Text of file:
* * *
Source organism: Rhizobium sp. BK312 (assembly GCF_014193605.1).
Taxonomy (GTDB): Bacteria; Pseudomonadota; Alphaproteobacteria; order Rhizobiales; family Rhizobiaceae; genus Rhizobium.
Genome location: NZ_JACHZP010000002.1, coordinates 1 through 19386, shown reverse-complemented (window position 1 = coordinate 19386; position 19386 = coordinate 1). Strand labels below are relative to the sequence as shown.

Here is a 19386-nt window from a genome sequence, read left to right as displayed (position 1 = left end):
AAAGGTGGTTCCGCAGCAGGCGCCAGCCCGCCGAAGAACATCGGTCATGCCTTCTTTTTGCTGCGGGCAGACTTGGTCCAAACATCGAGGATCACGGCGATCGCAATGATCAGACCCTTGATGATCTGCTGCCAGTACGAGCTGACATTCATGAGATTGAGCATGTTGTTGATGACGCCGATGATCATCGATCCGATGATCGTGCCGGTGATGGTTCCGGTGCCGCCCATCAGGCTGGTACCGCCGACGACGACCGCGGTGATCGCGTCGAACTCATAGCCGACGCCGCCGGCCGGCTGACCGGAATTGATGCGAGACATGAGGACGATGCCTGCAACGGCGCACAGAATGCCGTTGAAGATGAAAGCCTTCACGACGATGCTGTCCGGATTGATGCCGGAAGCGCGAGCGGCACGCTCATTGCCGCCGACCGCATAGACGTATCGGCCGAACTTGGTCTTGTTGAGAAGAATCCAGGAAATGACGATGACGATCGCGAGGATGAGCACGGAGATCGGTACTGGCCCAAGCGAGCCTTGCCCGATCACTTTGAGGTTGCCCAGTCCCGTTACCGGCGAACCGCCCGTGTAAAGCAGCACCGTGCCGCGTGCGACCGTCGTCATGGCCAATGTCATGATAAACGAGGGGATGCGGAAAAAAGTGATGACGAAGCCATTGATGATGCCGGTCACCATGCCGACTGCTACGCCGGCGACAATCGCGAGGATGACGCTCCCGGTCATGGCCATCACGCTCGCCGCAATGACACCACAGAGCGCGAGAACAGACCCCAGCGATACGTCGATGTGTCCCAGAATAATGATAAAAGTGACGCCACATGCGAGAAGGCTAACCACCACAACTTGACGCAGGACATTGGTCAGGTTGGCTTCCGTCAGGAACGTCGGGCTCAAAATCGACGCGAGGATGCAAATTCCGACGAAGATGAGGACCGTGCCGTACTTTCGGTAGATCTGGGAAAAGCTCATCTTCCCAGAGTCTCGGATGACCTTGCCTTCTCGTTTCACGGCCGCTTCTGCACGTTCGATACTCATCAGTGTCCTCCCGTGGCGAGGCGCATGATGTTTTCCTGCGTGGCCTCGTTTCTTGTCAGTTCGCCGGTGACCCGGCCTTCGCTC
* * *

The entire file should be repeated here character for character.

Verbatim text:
Source organism: Rhizobium sp. BK312 (assembly GCF_014193605.1).
Taxonomy (GTDB): Bacteria; Pseudomonadota; Alphaproteobacteria; order Rhizobiales; family Rhizobiaceae; genus Rhizobium.
Genome location: NZ_JACHZP010000002.1, coordinates 1 through 19386, shown reverse-complemented (window position 1 = coordinate 19386; position 19386 = coordinate 1). Strand labels below are relative to the sequence as shown.

Here is a 19386-nt window from a genome sequence, read left to right as displayed (position 1 = left end):
AAAGGTGGTTCCGCAGCAGGCGCCAGCCCGCCGAAGAACATCGGTCATGCCTTCTTTTTGCTGCGGGCAGACTTGGTCCAAACATCGAGGATCACGGCGATCGCAATGATCAGACCCTTGATGATCTGCTGCCAGTACGAGCTGACATTCATGAGATTGAGCATGTTGTTGATGACGCCGATGATCATCGATCCGATGATCGTGCCGGTGATGGTTCCGGTGCCGCCCATCAGGCTGGTACCGCCGACGACGACCGCGGTGATCGCGTCGAACTCATAGCCGACGCCGCCGGCCGGCTGACCGGAATTGATGCGAGACATGAGGACGATGCCTGCAACGGCGCACAGAATGCCGTTGAAGATGAAAGCCTTCACGACGATGCTGTCCGGATTGATGCCGGAAGCGCGAGCGGCACGCTCATTGCCGCCGACCGCATAGACGTATCGGCCGAACTTGGTCTTGTTGAGAAGAATCCAGGAAATGACGATGACGATCGCGAGGATGAGCACGGAGATCGGTACTGGCCCAAGCGAGCCTTGCCCGATCACTTTGAGGTTGCCCAGTCCCGTTACCGGCGAACCGCCCGTGTAAAGCAGCACCGTGCCGCGTGCGACCGTCGTCATGGCCAATGTCATGATAAACGAGGGGATGCGGAAAAAAGTGATGACGAAGCCATTGATGATGCCGGTCACCATGCCGACTGCTACGCCGGCGACAATCGCGAGGATGACGCTCCCGGTCATGGCCATCACGCTCGCCGCAATGACACCACAGAGCGCGAGAACAGACCCCAGCGATACGTCGATGTGTCCCAGAATAATGATAAAAGTGACGCCACATGCGAGAAGGCTAACCACCACAACTTGACGCAGGACATTGGTCAGGTTGGCTTCCGTCAGGAACGTCGGGCTCAAAATCGACGCGAGGATGCAAATTCCGACGAAGATGAGGACCGTGCCGTACTTTCGGTAGATCTGGGAAAAGCTCATCTTCCCAGAGTCTCGGATGACCTTGCCTTCTCGTTTCACGGCCGCTTCTGCACGTTCGATACTCATCAGTGTCCTCCCGTGGCGAGGCGCATGATGTTTTCCTGCGTGGCCTCGTTTCTTGTCAGTTCGCCGGTGACCCGGCCTTCGCTC